Tuesday, March 24, 2015

Book Review: two middle grade recommendations

SugarWhile I was reading "Three Times Lucky,"Mill was reading "Sugar" by Jewell Parker Rhodes.  "Sugar" is about a young black girl in the late 1800's, after the blacks were freed from being slaves and many moved north to find a new, free future for themselves. But many stayed with their previous work; same work conditions, but less abuse and little pay. So Sugar is a young, middle-grade age girl who has lost her mother (who died) and her father, who was sold off as a slave somewhere else before he was free. 

Sugar develops a make-shift family with the other slaves working on the sugarcane plantation and also makes friends with Billy, son of the owner. When the owner buys/hires more help for his fields, Sugar's life changes. The new help are immigrants from China! The rest of the book is about the previous slaves adjusting to the Chinese workers and an interesting blend of culture at a time when all kinds of cultural and color-based ideas were changing.

I loved the blending of cultures in such an interesting and transitional time period. The initial hesitancy between Chinese and African-Americans felt true and honest. I loved the depiction of unity and sense of feeling within each group. Sugar was a fun, spunky character and I'm sure that's what drew my daughter into the story.

One draw back was word choice and sentence structure. It was really distracting for me. Some of the reading just felt like a bunch of fragmented sentences. I assume the author was just trying to use language as another way to demonstrate the culture and cadence of each group, but the loss of subject in many of the sentences really bothered me. 

This is a great middle-grade book, though not my first choice. Camille really loved it so that says a lot. And I loved that it introduced so many different cultures and also a very interesting introduction to an important period of history. 

Image result for cicada summer"Secrets of the Cicada Summer" by Andrea Beaty. The cute middle grade novel is full of secrets that are slowly doled out throughout the story. Eleven year old Lily had something traumatic happen in her past and now she doesn't talk, but she sure does think a lot. And we get to read all of it. When a new girl comes to town, Lily feels threatened. But when it appears the new girl also comes with a mysterious past, Lily puts the skills she learned from her favorite Nancy Drew mystery novels to use and figures out the story behind the newcomer. She also makes a few discoveries about her own past as well.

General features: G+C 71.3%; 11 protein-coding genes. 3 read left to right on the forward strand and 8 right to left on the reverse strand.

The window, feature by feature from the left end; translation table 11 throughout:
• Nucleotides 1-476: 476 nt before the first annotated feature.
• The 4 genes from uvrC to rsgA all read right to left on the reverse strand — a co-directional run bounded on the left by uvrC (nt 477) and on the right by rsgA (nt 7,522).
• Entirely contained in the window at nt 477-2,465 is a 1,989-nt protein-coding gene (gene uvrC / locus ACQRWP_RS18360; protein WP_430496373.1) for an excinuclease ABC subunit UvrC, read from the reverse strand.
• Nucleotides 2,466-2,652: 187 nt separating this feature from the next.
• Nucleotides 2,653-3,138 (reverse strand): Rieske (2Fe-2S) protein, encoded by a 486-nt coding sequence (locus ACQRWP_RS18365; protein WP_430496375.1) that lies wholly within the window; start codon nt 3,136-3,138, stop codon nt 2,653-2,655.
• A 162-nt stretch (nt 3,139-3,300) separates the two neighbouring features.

I really enjoyed this novel, the sweet characterization of Lily and the supporting role of loved ones surrounding her. Although the story deals with a few heavy topics, such as death and abuse, it is all couched in the love of a small town and reliable, supportive adults. I can't wait for my girls to read it and talk about it together.

Monday, March 9, 2015

Book Review; Three Times Lucky

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"Three Times Lucky" by Sheila Turnage.

This is a great middle reader book, though I must admit, it took me a couple of chapters to get in to it. There are a lot of characters and they are all seem to be introduced at once at the local restaurant, which was a tad bit confusing. Millie (9yo) started it a couple of days ago and she feels the same way. She wanted to stop, but I told her to keep going because it will be worth it!

The story is about a baby who was found during a hurricane, found floating in the flooding on a billboard by a man who has completely lost his memory. He names her Mo, short for Moses. She grows up in a very small town full of an eclectic group of people. It's almost over the top, to be honest, a little hard to believe until I decided to suspend my belief for the sake of the story, which is a really fun story.

When a big city detective comes to town and a dead body is found by the river, Mo gets involved in the biggest mystery ever to set foot in their small town. The action really goes into overdrive when another big storm hits land. There is a little violence which is not seen but alluded to. (Child abuse by a drunken father, kidnapping, blood smeared on a wall.) So if your reader is too young, it might raise some questions to discuss together. I'll see how it goes with Millie.

Clearly, the driving force of this novel is Mo. She is an orphan with a lot of personality and very sympathetic at the same time. She's spunky and entertaining, but also endearing and so easy to love. I couldn't wait for Mill to read this. This is a great story full of fun characters and an exciting mystery. Readers of all ages will enjoy this book.